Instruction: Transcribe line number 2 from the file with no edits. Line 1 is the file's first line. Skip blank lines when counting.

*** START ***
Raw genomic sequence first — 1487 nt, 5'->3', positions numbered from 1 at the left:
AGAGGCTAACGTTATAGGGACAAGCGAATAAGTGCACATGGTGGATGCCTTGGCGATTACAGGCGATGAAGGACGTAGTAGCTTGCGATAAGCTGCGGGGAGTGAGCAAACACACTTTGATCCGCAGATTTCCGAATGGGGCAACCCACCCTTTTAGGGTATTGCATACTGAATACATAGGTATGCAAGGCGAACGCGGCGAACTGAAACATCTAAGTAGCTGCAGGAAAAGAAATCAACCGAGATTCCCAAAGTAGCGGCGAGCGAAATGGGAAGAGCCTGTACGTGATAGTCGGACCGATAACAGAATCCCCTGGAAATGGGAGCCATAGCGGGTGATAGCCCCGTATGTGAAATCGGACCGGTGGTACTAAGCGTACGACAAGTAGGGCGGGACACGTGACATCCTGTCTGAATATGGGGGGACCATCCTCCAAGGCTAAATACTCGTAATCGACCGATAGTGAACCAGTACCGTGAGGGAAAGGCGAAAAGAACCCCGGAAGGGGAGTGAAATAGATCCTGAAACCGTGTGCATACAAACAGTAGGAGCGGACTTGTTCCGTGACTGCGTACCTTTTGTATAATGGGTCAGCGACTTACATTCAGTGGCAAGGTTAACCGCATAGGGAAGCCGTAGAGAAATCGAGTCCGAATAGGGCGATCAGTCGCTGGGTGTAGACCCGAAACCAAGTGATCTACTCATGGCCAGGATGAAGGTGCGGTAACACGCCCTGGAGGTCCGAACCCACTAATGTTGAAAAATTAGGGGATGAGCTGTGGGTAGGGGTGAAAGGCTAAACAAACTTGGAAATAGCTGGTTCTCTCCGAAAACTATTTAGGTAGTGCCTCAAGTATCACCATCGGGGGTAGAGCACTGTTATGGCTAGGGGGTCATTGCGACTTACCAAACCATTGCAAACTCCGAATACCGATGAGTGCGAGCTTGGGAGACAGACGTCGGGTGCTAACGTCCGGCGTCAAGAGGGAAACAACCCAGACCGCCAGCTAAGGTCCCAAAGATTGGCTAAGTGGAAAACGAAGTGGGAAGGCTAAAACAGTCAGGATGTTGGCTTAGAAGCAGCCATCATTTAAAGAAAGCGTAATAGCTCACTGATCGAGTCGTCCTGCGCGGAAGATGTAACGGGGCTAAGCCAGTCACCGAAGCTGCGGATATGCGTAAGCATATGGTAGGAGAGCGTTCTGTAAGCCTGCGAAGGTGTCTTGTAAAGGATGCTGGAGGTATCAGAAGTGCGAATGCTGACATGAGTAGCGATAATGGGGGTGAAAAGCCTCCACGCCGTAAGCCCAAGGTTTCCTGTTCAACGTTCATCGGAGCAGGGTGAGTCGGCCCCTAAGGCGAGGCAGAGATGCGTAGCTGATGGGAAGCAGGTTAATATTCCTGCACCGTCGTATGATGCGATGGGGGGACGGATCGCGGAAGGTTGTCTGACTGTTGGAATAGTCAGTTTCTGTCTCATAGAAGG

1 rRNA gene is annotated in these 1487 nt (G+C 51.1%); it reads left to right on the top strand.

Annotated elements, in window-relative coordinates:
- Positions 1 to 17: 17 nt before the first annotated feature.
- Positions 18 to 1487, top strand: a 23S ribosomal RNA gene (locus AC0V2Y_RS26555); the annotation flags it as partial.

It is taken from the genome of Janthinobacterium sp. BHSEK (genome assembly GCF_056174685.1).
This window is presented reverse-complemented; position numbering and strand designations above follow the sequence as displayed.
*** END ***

AGAGGCTAACGTTATAGGGACAAGCGAATAAGTGCACATGGTGGATGCCTTGGCGATTACAGGCGATGAAGGACGTAGTAGCTTGCGATAAGCTGCGGGGAGTGAGCAAACACACTTTGATCCGCAGATTTCCGAATGGGGCAACCCACCCTTTTAGGGTATTGCATACTGAATACATAGGTATGCAAGGCGAACGCGGCGAACTGAAACATCTAAGTAGCTGCAGGAAAAGAAATCAACCGAGATTCCCAAAGTAGCGGCGAGCGAAATGGGAAGAGCCTGTACGTGATAGTCGGACCGATAACAGAATCCCCTGGAAATGGGAGCCATAGCGGGTGATAGCCCCGTATGTGAAATCGGACCGGTGGTACTAAGCGTACGACAAGTAGGGCGGGACACGTGACATCCTGTCTGAATATGGGGGGACCATCCTCCAAGGCTAAATACTCGTAATCGACCGATAGTGAACCAGTACCGTGAGGGAAAGGCGAAAAGAACCCCGGAAGGGGAGTGAAATAGATCCTGAAACCGTGTGCATACAAACAGTAGGAGCGGACTTGTTCCGTGACTGCGTACCTTTTGTATAATGGGTCAGCGACTTACATTCAGTGGCAAGGTTAACCGCATAGGGAAGCCGTAGAGAAATCGAGTCCGAATAGGGCGATCAGTCGCTGGGTGTAGACCCGAAACCAAGTGATCTACTCATGGCCAGGATGAAGGTGCGGTAACACGCCCTGGAGGTCCGAACCCACTAATGTTGAAAAATTAGGGGATGAGCTGTGGGTAGGGGTGAAAGGCTAAACAAACTTGGAAATAGCTGGTTCTCTCCGAAAACTATTTAGGTAGTGCCTCAAGTATCACCATCGGGGGTAGAGCACTGTTATGGCTAGGGGGTCATTGCGACTTACCAAACCATTGCAAACTCCGAATACCGATGAGTGCGAGCTTGGGAGACAGACGTCGGGTGCTAACGTCCGGCGTCAAGAGGGAAACAACCCAGACCGCCAGCTAAGGTCCCAAAGATTGGCTAAGTGGAAAACGAAGTGGGAAGGCTAAAACAGTCAGGATGTTGGCTTAGAAGCAGCCATCATTTAAAGAAAGCGTAATAGCTCACTGATCGAGTCGTCCTGCGCGGAAGATGTAACGGGGCTAAGCCAGTCACCGAAGCTGCGGATATGCGTAAGCATATGGTAGGAGAGCGTTCTGTAAGCCTGCGAAGGTGTCTTGTAAAGGATGCTGGAGGTATCAGAAGTGCGAATGCTGACATGAGTAGCGATAATGGGGGTGAAAAGCCTCCACGCCGTAAGCCCAAGGTTTCCTGTTCAACGTTCATCGGAGCAGGGTGAGTCGGCCCCTAAGGCGAGGCAGAGATGCGTAGCTGATGGGAAGCAGGTTAATATTCCTGCACCGTCGTATGATGCGATGGGGGGACGGATCGCGGAAGGTTGTCTGACTGTTGGAATAGTCAGTTTCTGTCTCATAGAAGG